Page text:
The recent surge of bushfire disasters has introduced fire-fighting tactics to everyday language.
Two important approaches that use fire to fight fire are “back burning” and “fuel-reduction burning”. Unfortunately these two fundamentally different approaches are often confused.
Fuel reduction (also known variously as prescribed, planned, controlled or hazard-reduction burning) is the targeted burning of bushland to control fire behaviour.
The idea is to reduce the intensity of subsequent fires at the same place by removing fine surface fuels such as leaf litter. Reducing these hazards increases the window of opportunity for fire fighters to control bushfires.
The technique can only be applied to open flammable vegetation. In dense eucalypt forests (such as wet sclerophyll forests) fuel-reduction burning is impractical because of the risk of uncontrollable fires sustained by heavy fuel loads that only become flammable in dry conditions. This limits the utility of this approach in heavily forested, wet regions.
Even in more open, dry sclerophyll forests, extreme fire weather makes reduction techniques much less effective than in milder conditions. For example, with extreme heat and winds, eucalypt crowns can catch on fire regardless of the amount of leaf litter and surface fuel.
Fuel reduction has to be applied frequently. Fuel loads build up quickly, often returning to a carrying capacity (when litter fall is balanced by decomposition) between 10 and 20 years.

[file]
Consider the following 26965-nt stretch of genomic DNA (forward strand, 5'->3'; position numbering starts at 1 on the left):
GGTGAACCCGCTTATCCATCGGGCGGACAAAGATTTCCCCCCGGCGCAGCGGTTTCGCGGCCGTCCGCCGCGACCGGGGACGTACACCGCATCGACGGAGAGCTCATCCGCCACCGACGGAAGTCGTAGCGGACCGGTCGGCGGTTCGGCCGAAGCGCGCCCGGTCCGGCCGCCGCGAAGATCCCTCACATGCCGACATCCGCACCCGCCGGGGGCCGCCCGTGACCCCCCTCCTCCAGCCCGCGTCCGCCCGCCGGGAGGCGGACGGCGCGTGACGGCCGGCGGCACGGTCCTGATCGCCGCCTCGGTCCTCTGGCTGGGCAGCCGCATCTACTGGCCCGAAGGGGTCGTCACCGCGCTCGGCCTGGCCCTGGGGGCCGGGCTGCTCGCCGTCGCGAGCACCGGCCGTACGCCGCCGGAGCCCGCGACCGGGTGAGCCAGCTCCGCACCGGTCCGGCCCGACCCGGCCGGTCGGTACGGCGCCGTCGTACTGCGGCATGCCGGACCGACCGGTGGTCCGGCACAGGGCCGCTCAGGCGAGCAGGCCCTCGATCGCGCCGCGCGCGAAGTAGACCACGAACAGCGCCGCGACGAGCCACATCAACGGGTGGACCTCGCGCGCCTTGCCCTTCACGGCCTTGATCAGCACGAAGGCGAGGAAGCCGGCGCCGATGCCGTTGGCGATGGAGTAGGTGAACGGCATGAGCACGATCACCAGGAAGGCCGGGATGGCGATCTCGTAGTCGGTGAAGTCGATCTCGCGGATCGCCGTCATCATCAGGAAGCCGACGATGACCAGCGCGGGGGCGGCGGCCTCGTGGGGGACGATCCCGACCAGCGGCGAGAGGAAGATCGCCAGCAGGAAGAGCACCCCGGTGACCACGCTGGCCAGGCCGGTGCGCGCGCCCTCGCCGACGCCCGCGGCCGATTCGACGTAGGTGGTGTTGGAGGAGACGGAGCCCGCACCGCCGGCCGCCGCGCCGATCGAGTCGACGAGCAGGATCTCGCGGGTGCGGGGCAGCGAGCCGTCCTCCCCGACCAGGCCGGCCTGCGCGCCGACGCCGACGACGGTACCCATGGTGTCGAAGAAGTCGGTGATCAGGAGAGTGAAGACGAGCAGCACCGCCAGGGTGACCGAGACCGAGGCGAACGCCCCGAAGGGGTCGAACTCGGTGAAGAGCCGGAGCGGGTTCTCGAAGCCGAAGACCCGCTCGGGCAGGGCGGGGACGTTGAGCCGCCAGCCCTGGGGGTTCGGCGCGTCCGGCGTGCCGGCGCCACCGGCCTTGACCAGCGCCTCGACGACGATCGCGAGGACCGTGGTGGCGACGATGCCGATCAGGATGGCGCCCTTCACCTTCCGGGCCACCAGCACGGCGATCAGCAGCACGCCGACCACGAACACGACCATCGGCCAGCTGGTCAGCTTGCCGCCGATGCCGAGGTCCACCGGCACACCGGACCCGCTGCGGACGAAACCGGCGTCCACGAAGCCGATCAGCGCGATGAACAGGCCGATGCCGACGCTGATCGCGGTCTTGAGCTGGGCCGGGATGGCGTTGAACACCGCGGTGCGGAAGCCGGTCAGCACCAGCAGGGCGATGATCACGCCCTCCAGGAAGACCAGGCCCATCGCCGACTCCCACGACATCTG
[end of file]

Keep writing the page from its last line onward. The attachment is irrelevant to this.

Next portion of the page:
This underpins fuel-reduction targets. In Victoria, for instance, the 5% fuel-reduction target means a given area of bush will be burnt every 20 years. But ecologists are concerned that such high frequencies can have damaging effects on plant and animal species that require longer fire-free intervals to complete their life cycles.
There is also much debate about the effectiveness of fuel-reduction burning, given that a huge area of landscape needs to be treated in order to increase the chance of significantly influencing wildfire behaviour.
There is growing evidence that the best benefits of fuel-reduction burning are close to the bushland suburbs (also known as the wildland-urban interface).
It must be acknowledged that such targeted burning is expensive to carry out safely given the need for engagement with numerous stakeholders (private land owners, councils, various branches of government). It is also dangerous work, which carries a risk of destroying houses and infrastructure if the fires escape control.
Finally, a serious side effect is smoke pollution, which can briefly fumigate nearby communities. Because of these constraints, attention is increasingly being focused on managing fuel without burning. This can involve using herbivores and thinning vegetation, including burning the debris in specially designed portable furnaces that have low smoke emissions.
Mike Rowe/Flickr, CC BY-NC) (
The difference between fuel-reduction burning and back burning is effectively the same as the difference between elective and emergency surgery.
Back burning is a last-resort measure to stop wildfire from burning out specific areas. It works by setting fires from containment lines, such as established fire breaks or hastily contrasted ones made with a bulldozer or cut by hand.